So, where did this water misconception come from? One possible explanation is from the early history of the church, which had Smith and several elders journeying down a river in canoes. They hit numerous dangers, and one elder is said to have seen Satan in the waters.
Shortly after, Smith received another vision from God, stating that the water was cursed by “My servant John.” At first, it was taken to mean the Missouri river they were traveling on but was then extended to all large bodies of water.
Not for Public Discussion
Referring to it as a "secret handshake" is considered disrespectful. That being said, the details of the handshakes and the meanings behind them are a closely guarded secret. Not only because they are, in essence, a reward for faithfulness, but because they are the culmination of learning and study that a Mormon undergoes. To prove faithfulness and knowledge.
They actually aren't called handshakes – they're known as signs, seals, or tokens. Mormons do shake hands a lot, it seems. A convert once remarked that Mormons are the most "handshaky" group he'd ever met in his life. A good Mormon handshake can mean a large number of things, from “Hello” to “I understand.”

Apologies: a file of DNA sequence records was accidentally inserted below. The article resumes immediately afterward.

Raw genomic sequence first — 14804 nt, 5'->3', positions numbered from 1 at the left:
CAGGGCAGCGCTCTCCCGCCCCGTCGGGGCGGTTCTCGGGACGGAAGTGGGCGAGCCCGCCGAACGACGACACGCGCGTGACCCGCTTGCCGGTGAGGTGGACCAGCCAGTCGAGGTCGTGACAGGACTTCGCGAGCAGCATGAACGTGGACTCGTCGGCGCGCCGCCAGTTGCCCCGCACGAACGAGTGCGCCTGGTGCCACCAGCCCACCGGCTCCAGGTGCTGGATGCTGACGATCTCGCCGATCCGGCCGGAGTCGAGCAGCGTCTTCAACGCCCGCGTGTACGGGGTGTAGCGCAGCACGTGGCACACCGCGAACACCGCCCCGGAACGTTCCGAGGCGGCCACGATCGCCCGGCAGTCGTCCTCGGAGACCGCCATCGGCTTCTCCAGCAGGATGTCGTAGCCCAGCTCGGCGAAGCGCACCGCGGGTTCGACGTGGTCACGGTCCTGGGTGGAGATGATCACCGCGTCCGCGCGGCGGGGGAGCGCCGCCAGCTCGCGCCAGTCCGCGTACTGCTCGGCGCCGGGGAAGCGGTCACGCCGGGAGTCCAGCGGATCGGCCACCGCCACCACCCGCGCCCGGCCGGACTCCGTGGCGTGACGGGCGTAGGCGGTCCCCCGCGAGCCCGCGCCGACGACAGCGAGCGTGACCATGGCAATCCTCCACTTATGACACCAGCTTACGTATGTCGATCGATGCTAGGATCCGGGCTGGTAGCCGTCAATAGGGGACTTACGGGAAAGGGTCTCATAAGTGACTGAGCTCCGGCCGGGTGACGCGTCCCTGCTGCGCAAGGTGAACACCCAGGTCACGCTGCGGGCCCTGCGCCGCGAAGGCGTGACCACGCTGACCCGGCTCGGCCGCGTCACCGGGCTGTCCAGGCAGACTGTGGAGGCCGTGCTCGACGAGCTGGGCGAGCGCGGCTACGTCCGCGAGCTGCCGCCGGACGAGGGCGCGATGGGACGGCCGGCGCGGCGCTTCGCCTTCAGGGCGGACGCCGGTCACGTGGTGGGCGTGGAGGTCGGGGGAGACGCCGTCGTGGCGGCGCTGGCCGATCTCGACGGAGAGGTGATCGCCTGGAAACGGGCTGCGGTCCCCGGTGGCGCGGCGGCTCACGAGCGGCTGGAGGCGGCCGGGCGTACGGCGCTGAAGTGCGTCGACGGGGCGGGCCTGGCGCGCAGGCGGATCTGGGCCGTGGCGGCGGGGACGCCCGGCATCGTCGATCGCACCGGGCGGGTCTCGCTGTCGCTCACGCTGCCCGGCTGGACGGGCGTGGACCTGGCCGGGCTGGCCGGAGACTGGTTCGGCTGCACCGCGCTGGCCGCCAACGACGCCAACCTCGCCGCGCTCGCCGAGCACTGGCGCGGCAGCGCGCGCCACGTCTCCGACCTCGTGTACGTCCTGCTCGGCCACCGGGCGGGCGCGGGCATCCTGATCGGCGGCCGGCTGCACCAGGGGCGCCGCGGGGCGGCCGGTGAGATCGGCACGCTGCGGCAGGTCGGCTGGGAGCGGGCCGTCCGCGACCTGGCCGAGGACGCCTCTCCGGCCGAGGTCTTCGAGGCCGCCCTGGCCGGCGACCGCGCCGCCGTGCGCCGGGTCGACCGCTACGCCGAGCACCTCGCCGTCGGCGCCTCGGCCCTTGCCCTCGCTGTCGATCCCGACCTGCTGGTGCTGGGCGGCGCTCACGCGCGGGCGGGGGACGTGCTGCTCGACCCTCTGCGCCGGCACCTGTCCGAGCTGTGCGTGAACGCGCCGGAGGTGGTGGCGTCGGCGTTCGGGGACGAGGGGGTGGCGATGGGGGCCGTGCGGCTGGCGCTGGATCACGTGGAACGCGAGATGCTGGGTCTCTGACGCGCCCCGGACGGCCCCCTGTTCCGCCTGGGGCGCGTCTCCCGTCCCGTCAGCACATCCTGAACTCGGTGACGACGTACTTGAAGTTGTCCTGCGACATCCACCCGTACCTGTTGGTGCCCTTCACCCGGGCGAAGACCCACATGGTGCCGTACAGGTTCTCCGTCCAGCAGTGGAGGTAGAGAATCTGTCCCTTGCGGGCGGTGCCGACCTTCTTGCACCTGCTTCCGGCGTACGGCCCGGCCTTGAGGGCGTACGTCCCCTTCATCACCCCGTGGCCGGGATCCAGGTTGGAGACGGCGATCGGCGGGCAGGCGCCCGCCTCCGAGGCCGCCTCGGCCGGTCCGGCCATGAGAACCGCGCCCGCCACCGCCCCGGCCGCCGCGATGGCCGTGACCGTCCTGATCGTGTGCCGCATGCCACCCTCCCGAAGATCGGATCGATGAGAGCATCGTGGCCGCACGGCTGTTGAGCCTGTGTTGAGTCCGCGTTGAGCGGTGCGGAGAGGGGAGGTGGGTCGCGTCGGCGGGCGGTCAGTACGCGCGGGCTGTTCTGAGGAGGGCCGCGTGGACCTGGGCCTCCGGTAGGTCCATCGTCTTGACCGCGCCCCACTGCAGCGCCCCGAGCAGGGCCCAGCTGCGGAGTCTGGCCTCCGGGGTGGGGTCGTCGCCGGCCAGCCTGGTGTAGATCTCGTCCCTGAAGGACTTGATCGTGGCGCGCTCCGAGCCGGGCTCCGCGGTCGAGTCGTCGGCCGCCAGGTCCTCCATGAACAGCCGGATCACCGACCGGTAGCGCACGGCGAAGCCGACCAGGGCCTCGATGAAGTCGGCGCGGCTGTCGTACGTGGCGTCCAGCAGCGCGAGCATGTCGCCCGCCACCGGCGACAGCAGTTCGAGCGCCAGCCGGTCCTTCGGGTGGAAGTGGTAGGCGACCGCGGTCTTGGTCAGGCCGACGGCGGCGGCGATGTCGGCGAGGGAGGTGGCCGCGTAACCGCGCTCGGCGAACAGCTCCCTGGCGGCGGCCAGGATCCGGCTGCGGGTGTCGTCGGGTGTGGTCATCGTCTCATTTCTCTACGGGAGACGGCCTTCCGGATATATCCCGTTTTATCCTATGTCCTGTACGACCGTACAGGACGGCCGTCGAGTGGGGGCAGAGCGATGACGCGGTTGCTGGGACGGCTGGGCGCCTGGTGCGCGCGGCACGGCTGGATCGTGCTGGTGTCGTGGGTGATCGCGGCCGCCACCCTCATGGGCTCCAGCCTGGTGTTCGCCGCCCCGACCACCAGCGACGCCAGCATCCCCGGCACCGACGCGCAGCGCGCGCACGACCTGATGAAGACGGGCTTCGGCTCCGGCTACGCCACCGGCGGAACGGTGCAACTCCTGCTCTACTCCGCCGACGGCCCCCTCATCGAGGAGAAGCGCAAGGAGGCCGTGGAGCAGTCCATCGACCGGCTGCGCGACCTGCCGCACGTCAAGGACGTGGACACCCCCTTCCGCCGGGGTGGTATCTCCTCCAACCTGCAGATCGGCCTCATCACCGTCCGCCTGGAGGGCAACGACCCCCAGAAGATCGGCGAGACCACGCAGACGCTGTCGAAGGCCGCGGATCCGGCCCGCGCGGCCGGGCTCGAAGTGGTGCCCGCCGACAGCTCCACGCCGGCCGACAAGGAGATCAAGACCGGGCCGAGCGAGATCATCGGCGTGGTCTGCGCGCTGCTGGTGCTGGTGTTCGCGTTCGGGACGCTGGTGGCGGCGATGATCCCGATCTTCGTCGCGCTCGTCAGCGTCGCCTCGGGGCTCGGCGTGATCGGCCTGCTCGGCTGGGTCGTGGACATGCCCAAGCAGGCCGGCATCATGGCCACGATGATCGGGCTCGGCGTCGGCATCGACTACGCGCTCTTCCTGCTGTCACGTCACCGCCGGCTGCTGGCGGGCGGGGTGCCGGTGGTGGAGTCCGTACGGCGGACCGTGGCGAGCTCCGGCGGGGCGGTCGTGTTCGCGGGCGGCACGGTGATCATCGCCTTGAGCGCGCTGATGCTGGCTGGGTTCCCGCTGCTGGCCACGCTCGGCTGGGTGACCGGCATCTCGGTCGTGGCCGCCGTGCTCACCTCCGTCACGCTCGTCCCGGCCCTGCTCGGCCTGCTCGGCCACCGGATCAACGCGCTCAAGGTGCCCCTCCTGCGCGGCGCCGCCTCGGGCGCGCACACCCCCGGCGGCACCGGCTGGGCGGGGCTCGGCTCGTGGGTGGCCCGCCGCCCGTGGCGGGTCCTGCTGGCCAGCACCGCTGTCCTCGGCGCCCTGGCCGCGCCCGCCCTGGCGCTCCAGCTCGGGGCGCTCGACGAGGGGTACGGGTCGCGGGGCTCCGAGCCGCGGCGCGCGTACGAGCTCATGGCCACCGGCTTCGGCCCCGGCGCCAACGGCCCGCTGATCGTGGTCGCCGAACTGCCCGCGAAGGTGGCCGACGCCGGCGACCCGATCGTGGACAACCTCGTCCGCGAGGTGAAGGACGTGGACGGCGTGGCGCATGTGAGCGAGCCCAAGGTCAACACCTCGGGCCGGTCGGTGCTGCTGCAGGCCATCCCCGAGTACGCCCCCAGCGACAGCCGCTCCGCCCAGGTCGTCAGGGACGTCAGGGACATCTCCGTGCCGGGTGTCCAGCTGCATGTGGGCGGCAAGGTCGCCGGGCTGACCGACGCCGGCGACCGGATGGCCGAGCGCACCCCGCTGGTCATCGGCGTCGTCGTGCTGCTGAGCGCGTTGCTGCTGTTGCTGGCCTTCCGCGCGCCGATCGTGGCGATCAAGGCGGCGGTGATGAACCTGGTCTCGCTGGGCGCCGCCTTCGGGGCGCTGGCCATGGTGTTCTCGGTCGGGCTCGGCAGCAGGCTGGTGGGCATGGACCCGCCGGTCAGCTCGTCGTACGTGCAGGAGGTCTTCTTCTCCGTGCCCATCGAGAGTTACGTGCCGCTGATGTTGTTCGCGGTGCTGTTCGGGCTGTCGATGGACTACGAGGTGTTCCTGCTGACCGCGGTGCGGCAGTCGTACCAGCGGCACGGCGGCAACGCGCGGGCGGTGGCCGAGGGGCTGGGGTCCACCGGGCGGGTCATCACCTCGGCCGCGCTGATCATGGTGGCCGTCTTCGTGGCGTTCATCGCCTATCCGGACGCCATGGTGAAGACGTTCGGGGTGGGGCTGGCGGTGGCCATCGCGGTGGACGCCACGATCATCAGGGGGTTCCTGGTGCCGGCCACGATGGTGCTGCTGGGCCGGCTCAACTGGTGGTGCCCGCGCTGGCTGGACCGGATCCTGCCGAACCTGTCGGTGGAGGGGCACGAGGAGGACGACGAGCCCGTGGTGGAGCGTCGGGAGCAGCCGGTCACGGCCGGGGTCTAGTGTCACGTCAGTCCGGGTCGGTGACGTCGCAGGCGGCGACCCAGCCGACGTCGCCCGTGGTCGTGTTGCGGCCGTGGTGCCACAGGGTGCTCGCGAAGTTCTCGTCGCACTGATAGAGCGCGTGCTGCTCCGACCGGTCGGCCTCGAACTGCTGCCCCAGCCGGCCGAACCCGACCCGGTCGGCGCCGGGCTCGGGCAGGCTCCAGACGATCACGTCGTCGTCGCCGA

No Beach Days
One major misconception about Mormons is that they avoid water-related activities, acting under the belief that if they are near or in the water, they are away from God's protection. In reality, just like everyone else, they just practice caution — as one should — around bodies of water.
The water issue is actually more of a myth — drinking water, bathing, and washing dishes are perfectly safe, so why larger bodies? There are also moments in the "Book of Mormon" that have adherents to the faith being baptized in lakes or other bodies of water.
When Jesus Visited America
There is another belief of the Mormons that is at heavy odds with other sects of Christianity. It's that, after his death and resurrection, Jesus traveled to America. In fact, it's one of the most central beliefs since they believe America to be the promised land.
While Jesus was in residence, he performed numerous miracles before returning to Jerusalem to ascend. The LDS Church believes that the United States is the Biblical Promised land, that the Constitution of the United States is divinely inspired, and that the millennial New Jerusalem is to be built in America.
When Jesus Returns to America
Just as he visited at the beginning of the A.D. era, it is believed that Jesus will one day return, not just to Earth in general but to America specifically. Mormons believe that Jesus will return, journey to the Mormon Temple in Jackson County, Missouri, and reign over his Kingdom on Earth from there.
The Missouri location is where Smith, the original elders, and the first adherents to the faith first settled after leaving New York. It was where Smith had hoped to create a New Jerusalem or City of Zion, but they were expelled from the area due to conflicts with the locals.